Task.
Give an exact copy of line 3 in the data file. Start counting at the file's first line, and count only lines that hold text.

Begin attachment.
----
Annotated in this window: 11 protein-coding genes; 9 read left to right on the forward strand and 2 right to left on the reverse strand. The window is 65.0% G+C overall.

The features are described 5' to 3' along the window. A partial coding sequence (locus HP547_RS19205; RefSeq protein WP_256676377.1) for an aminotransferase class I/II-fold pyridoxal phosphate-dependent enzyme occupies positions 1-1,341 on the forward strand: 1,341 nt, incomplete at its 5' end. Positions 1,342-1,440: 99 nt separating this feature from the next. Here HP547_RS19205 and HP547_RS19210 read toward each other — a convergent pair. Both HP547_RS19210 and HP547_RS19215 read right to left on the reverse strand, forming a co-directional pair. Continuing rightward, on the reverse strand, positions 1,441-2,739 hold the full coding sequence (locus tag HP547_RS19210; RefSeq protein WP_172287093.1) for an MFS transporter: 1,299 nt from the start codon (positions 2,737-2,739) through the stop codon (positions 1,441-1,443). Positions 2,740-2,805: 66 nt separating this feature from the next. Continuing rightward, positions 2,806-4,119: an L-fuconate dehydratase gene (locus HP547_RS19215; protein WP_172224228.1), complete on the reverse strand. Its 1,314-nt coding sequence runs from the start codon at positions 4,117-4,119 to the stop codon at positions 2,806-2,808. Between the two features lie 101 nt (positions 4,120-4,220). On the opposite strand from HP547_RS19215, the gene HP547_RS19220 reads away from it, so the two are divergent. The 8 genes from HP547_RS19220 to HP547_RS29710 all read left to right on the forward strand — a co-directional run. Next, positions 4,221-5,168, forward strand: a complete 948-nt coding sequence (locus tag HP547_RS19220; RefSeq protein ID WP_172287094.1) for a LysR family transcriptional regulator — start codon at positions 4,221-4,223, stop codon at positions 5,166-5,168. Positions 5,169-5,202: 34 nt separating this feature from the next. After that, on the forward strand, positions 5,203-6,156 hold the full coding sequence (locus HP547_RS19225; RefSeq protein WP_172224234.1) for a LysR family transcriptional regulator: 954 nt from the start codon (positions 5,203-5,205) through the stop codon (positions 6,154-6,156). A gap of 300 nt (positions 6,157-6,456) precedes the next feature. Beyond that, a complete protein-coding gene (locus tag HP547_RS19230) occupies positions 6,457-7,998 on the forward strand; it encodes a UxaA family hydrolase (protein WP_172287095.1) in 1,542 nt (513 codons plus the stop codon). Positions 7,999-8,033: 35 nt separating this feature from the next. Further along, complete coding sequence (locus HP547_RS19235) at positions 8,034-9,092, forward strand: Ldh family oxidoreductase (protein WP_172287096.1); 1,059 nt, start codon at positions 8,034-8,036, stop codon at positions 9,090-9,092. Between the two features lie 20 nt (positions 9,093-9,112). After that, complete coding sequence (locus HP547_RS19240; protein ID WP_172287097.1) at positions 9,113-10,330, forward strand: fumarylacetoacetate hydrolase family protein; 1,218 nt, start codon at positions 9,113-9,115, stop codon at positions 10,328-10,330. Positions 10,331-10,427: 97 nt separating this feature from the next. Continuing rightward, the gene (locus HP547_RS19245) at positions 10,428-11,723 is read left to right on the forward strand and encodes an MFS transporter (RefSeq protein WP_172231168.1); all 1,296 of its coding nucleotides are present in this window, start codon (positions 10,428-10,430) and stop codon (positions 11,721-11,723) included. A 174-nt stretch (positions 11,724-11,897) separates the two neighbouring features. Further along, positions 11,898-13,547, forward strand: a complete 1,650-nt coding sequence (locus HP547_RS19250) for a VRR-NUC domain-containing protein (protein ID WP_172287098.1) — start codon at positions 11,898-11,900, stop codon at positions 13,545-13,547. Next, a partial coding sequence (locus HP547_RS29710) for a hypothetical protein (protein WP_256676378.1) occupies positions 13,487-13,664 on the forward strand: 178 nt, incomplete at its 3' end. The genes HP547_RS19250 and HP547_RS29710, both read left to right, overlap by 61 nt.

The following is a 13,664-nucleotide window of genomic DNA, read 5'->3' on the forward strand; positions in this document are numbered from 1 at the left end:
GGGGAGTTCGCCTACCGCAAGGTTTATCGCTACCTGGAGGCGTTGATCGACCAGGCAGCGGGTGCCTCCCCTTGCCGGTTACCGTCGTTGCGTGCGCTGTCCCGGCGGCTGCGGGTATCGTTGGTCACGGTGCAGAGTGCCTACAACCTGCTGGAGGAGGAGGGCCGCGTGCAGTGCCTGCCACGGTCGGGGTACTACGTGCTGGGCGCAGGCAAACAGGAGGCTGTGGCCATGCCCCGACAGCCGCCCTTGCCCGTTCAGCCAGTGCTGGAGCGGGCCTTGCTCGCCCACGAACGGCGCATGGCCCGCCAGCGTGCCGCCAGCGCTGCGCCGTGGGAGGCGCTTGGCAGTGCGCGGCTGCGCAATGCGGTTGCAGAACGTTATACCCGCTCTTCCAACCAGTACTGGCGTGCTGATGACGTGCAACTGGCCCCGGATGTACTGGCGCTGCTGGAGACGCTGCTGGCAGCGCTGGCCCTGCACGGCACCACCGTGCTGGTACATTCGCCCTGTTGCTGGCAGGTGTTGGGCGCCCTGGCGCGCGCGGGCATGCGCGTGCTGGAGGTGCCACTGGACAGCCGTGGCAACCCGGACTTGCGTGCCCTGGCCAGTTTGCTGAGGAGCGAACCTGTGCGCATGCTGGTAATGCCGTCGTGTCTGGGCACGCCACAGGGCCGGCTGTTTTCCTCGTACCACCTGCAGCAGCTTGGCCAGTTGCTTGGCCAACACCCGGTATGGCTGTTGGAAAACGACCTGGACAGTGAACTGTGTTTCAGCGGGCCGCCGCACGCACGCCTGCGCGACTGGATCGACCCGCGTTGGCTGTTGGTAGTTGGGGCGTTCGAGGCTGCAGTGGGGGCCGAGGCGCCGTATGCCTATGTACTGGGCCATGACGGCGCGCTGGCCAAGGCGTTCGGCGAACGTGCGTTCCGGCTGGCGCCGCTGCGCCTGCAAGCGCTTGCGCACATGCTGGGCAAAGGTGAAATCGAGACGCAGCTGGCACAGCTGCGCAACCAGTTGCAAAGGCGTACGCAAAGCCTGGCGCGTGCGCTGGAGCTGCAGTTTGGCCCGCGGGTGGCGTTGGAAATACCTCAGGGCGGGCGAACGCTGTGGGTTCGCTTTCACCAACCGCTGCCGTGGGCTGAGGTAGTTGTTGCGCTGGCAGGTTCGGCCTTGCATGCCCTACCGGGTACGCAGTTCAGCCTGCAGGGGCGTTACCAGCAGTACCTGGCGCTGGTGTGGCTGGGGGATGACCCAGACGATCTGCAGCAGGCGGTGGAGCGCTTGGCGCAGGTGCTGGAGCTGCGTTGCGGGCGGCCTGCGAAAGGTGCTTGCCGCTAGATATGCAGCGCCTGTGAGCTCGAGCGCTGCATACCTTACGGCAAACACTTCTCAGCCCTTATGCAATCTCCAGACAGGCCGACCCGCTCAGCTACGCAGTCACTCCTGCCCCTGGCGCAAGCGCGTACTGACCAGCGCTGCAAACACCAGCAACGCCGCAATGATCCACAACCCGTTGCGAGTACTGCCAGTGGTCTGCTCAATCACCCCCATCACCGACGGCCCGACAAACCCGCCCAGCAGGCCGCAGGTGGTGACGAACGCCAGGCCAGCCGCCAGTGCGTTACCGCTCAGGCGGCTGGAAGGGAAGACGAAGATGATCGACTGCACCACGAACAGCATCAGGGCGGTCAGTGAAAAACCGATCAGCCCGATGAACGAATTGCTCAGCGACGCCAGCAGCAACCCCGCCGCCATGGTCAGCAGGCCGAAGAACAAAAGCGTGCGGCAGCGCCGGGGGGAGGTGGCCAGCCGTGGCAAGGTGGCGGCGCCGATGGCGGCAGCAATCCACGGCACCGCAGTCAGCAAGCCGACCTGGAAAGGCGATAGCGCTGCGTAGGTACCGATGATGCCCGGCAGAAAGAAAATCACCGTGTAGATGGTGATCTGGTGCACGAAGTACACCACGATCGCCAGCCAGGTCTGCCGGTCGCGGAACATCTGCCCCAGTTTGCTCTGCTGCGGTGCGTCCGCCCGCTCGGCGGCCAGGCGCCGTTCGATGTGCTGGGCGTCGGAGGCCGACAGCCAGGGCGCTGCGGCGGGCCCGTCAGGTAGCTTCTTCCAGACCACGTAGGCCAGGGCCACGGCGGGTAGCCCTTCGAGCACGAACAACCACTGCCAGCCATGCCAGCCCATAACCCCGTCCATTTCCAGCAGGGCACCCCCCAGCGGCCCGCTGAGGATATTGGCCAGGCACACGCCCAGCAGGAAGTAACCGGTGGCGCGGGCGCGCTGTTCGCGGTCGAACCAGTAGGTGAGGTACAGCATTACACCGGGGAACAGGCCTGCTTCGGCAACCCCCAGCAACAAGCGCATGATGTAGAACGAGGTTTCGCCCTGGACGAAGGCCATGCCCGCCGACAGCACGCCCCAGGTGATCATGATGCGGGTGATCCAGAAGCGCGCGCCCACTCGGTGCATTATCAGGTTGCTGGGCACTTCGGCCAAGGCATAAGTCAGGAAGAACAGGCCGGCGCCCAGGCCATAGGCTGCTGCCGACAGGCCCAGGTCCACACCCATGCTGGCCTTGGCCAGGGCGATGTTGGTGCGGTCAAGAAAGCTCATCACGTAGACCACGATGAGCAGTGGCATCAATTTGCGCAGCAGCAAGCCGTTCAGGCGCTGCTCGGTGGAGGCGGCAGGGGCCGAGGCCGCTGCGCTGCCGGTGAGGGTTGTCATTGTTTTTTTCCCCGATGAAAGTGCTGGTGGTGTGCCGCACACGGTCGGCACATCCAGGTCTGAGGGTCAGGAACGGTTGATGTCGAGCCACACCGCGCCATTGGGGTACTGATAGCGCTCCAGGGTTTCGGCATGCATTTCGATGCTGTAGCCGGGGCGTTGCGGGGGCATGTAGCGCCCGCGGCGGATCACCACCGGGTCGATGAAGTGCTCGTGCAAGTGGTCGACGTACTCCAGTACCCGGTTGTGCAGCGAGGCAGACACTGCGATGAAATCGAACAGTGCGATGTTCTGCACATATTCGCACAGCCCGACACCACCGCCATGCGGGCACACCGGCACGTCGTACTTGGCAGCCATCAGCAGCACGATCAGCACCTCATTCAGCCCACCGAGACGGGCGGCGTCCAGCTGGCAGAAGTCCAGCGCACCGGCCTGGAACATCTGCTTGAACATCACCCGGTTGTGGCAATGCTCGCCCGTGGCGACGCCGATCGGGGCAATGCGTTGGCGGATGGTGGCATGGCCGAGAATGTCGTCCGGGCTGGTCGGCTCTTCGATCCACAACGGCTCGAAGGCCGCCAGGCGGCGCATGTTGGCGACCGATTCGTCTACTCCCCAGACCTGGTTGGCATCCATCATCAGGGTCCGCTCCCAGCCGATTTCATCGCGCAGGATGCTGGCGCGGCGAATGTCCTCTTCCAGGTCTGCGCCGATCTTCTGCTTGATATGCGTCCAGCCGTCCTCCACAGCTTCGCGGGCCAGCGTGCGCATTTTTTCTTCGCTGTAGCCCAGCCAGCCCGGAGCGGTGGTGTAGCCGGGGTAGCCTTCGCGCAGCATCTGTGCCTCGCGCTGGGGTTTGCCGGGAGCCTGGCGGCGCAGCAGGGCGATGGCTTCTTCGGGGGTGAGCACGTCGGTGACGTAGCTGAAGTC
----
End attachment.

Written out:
The following is a 13,664-nucleotide window of genomic DNA, read 5'->3' on the forward strand; positions in this document are numbered from 1 at the left end: